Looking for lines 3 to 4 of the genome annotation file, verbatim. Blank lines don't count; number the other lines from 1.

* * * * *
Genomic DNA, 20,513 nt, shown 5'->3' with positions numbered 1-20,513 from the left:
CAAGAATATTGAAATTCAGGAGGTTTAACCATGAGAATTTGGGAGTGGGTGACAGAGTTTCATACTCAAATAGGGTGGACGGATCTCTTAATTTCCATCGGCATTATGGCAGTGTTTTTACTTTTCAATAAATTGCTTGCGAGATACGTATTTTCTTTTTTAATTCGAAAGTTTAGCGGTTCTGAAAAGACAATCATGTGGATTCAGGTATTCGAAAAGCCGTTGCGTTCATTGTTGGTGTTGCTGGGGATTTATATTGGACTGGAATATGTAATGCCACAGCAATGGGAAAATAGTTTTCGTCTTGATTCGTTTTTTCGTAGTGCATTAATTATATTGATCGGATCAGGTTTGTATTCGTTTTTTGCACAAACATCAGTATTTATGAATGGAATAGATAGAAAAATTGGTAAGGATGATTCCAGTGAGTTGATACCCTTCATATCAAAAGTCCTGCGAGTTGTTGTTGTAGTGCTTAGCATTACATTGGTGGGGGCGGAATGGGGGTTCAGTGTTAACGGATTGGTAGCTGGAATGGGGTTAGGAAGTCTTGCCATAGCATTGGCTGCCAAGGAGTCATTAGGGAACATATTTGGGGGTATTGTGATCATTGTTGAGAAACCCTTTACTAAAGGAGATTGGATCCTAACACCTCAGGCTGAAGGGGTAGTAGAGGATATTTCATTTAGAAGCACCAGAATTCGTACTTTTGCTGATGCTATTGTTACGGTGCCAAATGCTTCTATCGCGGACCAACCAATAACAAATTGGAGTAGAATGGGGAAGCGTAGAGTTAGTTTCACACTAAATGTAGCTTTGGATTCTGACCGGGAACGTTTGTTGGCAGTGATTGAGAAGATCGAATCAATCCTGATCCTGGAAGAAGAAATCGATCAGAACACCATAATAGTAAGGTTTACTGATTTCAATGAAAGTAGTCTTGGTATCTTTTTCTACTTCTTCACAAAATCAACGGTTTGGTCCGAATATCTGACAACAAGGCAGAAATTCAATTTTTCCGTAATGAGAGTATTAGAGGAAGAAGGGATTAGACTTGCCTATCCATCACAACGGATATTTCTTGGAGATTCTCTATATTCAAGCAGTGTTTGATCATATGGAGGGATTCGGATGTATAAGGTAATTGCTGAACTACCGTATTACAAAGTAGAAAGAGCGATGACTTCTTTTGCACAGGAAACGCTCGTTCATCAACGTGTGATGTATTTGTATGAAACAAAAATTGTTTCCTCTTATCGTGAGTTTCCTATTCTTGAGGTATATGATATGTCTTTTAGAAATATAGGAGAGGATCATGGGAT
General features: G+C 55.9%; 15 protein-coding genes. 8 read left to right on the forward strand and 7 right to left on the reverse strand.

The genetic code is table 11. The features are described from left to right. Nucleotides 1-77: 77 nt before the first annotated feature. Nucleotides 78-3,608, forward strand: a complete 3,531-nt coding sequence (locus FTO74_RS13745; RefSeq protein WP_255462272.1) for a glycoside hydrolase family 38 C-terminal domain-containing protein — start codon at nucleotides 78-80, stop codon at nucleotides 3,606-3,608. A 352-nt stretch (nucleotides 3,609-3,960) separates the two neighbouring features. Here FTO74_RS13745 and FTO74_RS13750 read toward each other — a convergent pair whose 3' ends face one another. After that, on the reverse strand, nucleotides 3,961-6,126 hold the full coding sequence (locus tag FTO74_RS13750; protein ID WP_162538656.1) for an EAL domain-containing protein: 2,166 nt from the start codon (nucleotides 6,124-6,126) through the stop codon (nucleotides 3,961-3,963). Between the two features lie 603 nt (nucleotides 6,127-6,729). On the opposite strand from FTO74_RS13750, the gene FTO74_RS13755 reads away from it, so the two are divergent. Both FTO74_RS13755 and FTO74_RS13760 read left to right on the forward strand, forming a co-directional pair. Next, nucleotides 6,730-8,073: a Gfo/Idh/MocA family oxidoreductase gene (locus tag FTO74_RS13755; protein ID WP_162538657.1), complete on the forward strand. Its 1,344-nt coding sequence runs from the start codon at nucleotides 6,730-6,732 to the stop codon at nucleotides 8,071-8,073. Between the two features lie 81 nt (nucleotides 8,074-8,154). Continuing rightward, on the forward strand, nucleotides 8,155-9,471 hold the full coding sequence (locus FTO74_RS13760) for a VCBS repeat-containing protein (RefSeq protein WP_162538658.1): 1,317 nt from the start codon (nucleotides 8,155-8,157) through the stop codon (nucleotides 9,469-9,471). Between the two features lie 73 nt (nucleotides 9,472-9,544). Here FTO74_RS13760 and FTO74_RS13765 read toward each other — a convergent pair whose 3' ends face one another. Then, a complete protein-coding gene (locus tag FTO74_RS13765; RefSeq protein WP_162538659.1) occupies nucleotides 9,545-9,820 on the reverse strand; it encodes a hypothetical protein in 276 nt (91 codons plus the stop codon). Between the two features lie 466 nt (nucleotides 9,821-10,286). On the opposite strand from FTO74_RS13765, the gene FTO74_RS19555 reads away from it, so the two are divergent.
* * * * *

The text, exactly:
General features: G+C 55.9%; 15 protein-coding genes. 8 read left to right on the forward strand and 7 right to left on the reverse strand.

The genetic code is table 11. The features are described from left to right. Nucleotides 1-77: 77 nt before the first annotated feature. Nucleotides 78-3,608, forward strand: a complete 3,531-nt coding sequence (locus FTO74_RS13745; RefSeq protein WP_255462272.1) for a glycoside hydrolase family 38 C-terminal domain-containing protein — start codon at nucleotides 78-80, stop codon at nucleotides 3,606-3,608. A 352-nt stretch (nucleotides 3,609-3,960) separates the two neighbouring features. Here FTO74_RS13745 and FTO74_RS13750 read toward each other — a convergent pair whose 3' ends face one another. After that, on the reverse strand, nucleotides 3,961-6,126 hold the full coding sequence (locus tag FTO74_RS13750; protein ID WP_162538656.1) for an EAL domain-containing protein: 2,166 nt from the start codon (nucleotides 6,124-6,126) through the stop codon (nucleotides 3,961-3,963). Between the two features lie 603 nt (nucleotides 6,127-6,729). On the opposite strand from FTO74_RS13750, the gene FTO74_RS13755 reads away from it, so the two are divergent. Both FTO74_RS13755 and FTO74_RS13760 read left to right on the forward strand, forming a co-directional pair. Next, nucleotides 6,730-8,073: a Gfo/Idh/MocA family oxidoreductase gene (locus tag FTO74_RS13755; protein ID WP_162538657.1), complete on the forward strand. Its 1,344-nt coding sequence runs from the start codon at nucleotides 6,730-6,732 to the stop codon at nucleotides 8,071-8,073. Between the two features lie 81 nt (nucleotides 8,074-8,154). Continuing rightward, on the forward strand, nucleotides 8,155-9,471 hold the full coding sequence (locus FTO74_RS13760) for a VCBS repeat-containing protein (RefSeq protein WP_162538658.1): 1,317 nt from the start codon (nucleotides 8,155-8,157) through the stop codon (nucleotides 9,469-9,471). Between the two features lie 73 nt (nucleotides 9,472-9,544). Here FTO74_RS13760 and FTO74_RS13765 read toward each other — a convergent pair whose 3' ends face one another. Then, a complete protein-coding gene (locus tag FTO74_RS13765; RefSeq protein WP_162538659.1) occupies nucleotides 9,545-9,820 on the reverse strand; it encodes a hypothetical protein in 276 nt (91 codons plus the stop codon). Between the two features lie 466 nt (nucleotides 9,821-10,286). On the opposite strand from FTO74_RS13765, the gene FTO74_RS19555 reads away from it, so the two are divergent.